Chicken Marbella

A gourmet meal with easy camp-friendly preparation, this take on the hit 1980’s dinner party favorite is full of great flavor thanks to a punchy marinade that can be made ahead.

Dutch oven apple cobbler

If you’re not up to making a homemade pie on a camping trip, this apple cobbler is the next best thing. Juicy apples, under a buttery, biscuit topping spiked with cinnamon and sugar, this is the perfect end to any camping meal.

Dutch oven lasagna

This lasagna is a great family-style meal. This easy vegetarian preparation is pretty low fuss and could be easily customized with different fillings. It’s a great recipe that takes advantage of the Dutch oven’s baking capabilities.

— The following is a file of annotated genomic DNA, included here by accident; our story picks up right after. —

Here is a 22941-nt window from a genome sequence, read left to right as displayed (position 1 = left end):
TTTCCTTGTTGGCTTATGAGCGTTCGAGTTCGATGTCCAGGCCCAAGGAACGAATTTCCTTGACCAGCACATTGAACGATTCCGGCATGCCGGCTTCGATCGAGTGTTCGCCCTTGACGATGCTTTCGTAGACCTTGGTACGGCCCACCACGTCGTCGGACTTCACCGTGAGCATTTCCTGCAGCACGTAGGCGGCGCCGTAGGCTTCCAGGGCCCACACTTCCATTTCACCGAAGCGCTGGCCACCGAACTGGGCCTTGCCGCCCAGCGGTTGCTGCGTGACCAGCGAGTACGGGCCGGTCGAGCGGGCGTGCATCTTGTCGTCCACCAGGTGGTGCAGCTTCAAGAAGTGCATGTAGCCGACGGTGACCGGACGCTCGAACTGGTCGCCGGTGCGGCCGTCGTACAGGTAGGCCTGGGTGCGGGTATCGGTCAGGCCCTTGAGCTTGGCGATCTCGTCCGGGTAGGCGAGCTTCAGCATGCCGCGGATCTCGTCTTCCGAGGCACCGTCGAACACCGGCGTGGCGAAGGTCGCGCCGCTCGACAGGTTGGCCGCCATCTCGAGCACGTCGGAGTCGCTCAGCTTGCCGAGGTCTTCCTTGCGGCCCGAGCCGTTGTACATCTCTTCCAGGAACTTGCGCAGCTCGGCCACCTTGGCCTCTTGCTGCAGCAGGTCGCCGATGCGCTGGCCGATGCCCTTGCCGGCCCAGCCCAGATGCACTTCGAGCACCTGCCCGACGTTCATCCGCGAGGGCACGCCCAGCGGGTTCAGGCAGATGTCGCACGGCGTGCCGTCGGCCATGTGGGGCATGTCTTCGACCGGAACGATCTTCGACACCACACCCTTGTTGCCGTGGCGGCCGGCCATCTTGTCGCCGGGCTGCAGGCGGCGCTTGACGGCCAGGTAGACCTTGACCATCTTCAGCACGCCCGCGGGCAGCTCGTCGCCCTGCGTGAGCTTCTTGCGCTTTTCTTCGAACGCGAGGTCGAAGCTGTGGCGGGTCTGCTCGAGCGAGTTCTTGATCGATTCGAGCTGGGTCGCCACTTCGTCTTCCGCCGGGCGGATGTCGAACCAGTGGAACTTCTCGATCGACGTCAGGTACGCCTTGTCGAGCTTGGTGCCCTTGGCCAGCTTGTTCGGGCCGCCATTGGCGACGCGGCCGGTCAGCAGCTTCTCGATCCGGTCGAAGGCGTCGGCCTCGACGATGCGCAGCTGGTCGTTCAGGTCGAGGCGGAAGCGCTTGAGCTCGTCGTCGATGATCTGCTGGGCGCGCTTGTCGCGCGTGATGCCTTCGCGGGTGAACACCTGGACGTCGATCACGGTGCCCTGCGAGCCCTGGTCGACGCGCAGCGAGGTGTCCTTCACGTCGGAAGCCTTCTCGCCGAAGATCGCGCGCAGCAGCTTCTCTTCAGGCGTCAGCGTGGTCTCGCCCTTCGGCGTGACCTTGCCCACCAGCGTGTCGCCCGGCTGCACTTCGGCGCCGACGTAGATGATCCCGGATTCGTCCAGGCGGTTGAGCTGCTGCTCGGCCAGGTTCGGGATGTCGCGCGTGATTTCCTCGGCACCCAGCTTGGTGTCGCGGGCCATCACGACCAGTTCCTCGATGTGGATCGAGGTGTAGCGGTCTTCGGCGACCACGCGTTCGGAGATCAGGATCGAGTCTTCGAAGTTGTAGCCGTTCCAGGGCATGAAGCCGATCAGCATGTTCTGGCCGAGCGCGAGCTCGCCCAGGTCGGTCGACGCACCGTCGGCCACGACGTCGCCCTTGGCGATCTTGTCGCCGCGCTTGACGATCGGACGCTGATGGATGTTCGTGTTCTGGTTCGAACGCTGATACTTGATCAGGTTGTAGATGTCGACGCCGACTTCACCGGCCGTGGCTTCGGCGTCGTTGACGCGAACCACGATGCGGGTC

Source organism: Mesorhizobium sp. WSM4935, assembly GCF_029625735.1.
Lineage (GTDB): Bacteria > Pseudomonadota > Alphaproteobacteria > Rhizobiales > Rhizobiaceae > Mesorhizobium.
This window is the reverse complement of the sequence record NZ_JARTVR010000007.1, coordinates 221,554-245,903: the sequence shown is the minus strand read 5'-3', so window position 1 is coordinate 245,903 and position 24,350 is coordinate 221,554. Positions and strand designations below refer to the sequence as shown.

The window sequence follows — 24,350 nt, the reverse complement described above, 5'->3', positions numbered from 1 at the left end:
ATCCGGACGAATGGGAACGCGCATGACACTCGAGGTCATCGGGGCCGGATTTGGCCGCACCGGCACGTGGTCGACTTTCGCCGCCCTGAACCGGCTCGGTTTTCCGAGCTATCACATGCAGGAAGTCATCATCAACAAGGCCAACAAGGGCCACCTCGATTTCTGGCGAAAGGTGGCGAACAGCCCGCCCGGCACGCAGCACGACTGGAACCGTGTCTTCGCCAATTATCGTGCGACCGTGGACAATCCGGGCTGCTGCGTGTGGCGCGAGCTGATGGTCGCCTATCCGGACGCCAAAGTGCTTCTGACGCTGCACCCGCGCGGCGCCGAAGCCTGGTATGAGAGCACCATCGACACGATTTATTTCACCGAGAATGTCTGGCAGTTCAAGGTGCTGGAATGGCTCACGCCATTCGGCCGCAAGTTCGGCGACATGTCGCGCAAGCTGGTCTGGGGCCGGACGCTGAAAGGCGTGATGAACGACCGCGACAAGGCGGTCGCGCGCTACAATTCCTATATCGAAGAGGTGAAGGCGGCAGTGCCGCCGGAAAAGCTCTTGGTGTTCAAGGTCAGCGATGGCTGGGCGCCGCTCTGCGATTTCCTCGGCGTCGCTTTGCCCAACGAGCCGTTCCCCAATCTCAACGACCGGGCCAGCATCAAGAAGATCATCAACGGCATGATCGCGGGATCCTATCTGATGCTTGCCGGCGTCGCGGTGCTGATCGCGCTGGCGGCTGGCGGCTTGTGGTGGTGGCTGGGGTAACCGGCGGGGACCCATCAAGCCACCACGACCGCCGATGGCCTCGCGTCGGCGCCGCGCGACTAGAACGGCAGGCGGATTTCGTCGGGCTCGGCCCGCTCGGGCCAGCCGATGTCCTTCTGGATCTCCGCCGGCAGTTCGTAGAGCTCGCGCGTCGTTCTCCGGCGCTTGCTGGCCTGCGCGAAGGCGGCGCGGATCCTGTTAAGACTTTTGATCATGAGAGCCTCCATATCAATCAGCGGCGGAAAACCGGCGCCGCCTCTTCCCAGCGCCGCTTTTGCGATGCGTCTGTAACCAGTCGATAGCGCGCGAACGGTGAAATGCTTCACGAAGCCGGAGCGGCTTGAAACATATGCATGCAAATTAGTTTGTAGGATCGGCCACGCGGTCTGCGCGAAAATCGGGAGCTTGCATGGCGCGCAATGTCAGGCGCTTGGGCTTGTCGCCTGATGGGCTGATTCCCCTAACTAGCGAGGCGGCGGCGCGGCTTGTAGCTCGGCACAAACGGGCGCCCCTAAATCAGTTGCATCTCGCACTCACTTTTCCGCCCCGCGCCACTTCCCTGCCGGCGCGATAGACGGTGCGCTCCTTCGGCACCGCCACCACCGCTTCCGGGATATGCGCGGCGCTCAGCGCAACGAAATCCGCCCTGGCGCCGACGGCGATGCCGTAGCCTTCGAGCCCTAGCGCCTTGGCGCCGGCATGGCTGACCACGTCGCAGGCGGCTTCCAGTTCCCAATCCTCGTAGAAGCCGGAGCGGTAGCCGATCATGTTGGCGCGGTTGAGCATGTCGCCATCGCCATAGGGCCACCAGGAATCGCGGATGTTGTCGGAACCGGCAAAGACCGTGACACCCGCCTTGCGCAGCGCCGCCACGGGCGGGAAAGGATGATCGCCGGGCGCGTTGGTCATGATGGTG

Sweet potato peanut stew

his West African-inspired Sweet Potato Peanut Stew is one of the most popular Dutch oven recipes on our blog, for good reason! It’s super satisfying and full of flavor. While it happens to be vegan, this is definitely a stick-to-your-ribs meal that is perfect for cooler nights.

5 can chili

This easy chili is as simple as opening five cans (black and kidney beans, tomatoes, chipotles, and beer) and chopping up an onion. It’s spicy, flavorful, and you don’t have to spend the whole evening cooking.

Dutch oven cinnamon rolls

These cinnamon rolls can be prepared at home before your trip and then baked in the Dutch oven in the morning for a truly gourmet camp breakfast!

Dutch oven vegetable stew

Loaded with mushrooms, potatoes, carrots, and onions, this Dutch oven vegetable stew is a hearty vegan-friendly take on stew. It’s a great one-pot camping meal to keep you warm all night long!